SAIF Partners, one of India’s most active tech investment firms, has returned with a new fund of $350 million, its sixth to date.
Unlike other firms, SAIF opted to keep its newest fund at the same size as its previous one because it allows it to be selective on deals, a number of partners told TechCrunch in an interview. SAIF has more than $4 billion in assets under management. Its portfolio includes U.S. IPO exits from Make My Trip and Just Dial and stakes in promising private firms like Paytm, Alibaba’s India proxy, and food delivery service Swiggy.
The fund is unlikely to be put into action for another three to four months, that’s the time when the firm anticipates that it will have finished deploying capital from its current fund.
As for the focus, that’s really much the same as before, SAIF Partners managing director Alok Goel told TechCrunch. In particular logistics, fintech and content are primary areas of interest, while Goel said that enterprise Saas businesses and hardware/internet-of-things are segements where the firm would like to “do more” with the new fund.
SAIF Partners plans to deploy the fund across a range of stages, including seed deals, Series A and later growth rounds, too, as it has done with past funds.
The firm is optimistic that a funding lull that struck India in 2015 and 2016 has been replaced by an environment in which strong companies, at early and late stages of development, have emerged.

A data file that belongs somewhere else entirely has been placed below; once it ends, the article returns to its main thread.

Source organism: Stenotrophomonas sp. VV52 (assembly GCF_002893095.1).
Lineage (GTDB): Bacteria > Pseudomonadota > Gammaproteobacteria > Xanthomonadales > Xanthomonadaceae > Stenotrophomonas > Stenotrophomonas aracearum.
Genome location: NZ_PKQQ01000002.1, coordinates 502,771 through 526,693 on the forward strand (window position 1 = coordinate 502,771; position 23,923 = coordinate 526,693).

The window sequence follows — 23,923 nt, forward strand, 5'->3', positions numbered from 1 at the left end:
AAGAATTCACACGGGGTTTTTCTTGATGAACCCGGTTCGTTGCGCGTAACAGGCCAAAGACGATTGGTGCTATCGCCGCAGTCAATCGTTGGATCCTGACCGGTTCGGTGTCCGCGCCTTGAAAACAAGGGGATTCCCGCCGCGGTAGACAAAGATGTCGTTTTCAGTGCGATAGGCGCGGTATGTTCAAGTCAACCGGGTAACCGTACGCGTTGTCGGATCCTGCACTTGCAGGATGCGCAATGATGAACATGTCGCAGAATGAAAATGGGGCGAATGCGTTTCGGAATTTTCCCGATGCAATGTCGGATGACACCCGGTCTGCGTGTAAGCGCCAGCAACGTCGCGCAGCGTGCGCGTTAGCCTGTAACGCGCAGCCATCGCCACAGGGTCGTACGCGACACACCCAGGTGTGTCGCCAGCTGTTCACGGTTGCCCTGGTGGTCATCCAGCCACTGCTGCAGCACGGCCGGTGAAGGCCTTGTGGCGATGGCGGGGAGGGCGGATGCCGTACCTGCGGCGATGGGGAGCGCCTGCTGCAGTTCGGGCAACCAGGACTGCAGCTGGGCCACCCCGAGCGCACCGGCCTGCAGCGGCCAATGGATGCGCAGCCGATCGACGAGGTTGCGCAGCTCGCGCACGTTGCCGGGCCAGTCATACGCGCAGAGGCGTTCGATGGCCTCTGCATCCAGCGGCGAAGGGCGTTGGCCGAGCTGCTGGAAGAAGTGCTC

“Late stage funding in the county had become stark in 2016, but more encouraging signs now this year,” Goel said. “Clear category leaders have emerged and justified or gone beyond valuations — that’s another encouraging trend. The number of new company deal flow had gone down in 2016, but we’re seeing that the trend is moving in terms of the quality of companies we are meeting.”
Supply of cash is also opening up in India, too, even if larger investors like Tiger Global and SoftBank have pulled back somewhat after massive spending sprees over the past two years.
Accel raised a new $450 million India fund last November, while Sequoia quietly closed $4 billion in fresh funds part of which is set to be mobilized in India. Some new additions include the Fundamentum Partnership, a $100 million growth fund co-founded by billionaire former Infosys CEO Nandan Nilekani, and Japan’s GREE, which has expanded its investment focus into India.